:: “Jacked Up” – Weezer ::
Sara Santora, Tallahassee, Florida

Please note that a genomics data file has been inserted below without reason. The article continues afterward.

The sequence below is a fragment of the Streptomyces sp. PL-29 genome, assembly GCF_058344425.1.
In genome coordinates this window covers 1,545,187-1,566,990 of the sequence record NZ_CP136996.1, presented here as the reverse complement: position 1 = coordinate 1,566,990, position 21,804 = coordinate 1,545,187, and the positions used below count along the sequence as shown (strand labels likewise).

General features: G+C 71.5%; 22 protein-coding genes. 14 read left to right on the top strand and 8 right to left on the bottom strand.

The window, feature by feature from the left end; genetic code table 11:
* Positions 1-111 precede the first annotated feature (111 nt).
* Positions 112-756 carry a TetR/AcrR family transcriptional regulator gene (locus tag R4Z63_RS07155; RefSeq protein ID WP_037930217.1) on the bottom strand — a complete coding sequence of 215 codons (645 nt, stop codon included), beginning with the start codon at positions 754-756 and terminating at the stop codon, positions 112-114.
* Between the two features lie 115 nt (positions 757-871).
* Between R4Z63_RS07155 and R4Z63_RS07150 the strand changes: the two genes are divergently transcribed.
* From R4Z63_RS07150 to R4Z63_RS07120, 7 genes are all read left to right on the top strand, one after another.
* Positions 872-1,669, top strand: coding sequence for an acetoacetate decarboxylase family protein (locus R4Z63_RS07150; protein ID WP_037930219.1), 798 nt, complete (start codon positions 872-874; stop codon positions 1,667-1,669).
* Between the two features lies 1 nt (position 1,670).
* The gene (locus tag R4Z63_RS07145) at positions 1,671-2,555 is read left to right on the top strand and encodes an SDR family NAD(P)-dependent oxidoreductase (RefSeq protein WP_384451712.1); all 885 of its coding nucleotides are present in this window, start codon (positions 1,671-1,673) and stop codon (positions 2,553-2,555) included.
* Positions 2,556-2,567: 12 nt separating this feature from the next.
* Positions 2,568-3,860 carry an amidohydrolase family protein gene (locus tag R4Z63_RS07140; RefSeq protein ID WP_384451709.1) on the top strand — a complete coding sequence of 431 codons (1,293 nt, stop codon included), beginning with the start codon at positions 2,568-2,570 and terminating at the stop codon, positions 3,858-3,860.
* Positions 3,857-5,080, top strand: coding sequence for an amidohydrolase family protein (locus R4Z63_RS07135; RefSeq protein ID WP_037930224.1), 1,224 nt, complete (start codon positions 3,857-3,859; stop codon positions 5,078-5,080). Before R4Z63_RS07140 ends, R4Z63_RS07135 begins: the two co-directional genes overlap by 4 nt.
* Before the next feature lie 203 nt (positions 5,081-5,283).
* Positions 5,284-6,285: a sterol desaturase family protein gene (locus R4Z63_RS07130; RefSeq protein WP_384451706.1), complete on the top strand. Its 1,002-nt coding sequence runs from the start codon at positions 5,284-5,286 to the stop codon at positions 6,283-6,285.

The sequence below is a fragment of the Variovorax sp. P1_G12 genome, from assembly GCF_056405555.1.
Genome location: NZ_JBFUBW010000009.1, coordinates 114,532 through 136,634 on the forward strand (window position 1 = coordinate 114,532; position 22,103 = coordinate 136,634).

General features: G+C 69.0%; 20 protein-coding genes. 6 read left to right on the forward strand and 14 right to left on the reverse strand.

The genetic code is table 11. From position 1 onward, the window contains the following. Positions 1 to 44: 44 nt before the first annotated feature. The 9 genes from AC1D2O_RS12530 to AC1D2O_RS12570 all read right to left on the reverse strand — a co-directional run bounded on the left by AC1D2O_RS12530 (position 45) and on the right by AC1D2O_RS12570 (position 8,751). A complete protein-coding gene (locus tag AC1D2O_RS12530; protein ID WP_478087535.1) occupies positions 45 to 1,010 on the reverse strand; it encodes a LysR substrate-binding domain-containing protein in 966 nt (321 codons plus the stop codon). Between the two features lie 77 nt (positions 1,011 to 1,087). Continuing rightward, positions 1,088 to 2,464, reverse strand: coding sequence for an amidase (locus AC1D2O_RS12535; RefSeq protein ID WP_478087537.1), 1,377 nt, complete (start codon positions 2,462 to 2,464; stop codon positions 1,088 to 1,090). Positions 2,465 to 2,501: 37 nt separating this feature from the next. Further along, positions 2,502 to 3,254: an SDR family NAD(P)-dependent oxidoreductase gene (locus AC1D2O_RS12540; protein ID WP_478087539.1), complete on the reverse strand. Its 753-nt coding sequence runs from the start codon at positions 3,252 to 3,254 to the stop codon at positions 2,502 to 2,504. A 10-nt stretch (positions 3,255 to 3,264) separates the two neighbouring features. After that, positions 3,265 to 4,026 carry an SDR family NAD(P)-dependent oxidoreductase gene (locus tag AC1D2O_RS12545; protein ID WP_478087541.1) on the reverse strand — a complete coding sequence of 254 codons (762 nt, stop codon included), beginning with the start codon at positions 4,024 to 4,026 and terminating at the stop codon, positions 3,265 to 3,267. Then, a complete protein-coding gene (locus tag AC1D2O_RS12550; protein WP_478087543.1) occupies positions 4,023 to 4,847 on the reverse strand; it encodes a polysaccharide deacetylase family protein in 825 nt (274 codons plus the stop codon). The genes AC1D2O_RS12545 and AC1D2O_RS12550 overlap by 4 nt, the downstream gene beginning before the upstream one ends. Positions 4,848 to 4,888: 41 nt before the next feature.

I have such an odd relationship with Weezer. While I’ve always liked them, and have had phases in where all I’ve listened to is 5-7 of their songs on loop, once I’m done with those songs, they just sort of vanish, and I kind of forget that they exist. But then a friend pulls them up or I hear a song of theirs in a commercial and then BAM: Weezer obsession begins again. This past fall, I managed to be surrounded by a lot of people who love Weezer, and I ended my semester seeing Weezer live, and so, they’ve been on my mind (and my Spotify playlists) a lot these past few months. I’ve come to the conclusion that they are one of the best artists to drive to, and since I’m always in my car, I have a feeling that my on/off relationship with them is about to end, and a steady companionship will begin. While I listen to all the old classics, “Pork and Beans,” “Undone (The Sweater Song),” etc. I’ve been really digging “Jacked Up” this past week. I really love singing along with Cuomo in my terrible falsetto voice about how jacked up I’m feeling about someone (though I’m really not but that’s beside the point). I know that maybe I’m not supposed to love this song as much as I do, but I really don’t care. We’ve all felt jacked up over someone at some point right? I want to know why my flowers are always dying too, Cuomo! Say those forbidden words to me! What I’m trying to get at is this: this song makes driving so much fun…give it a try.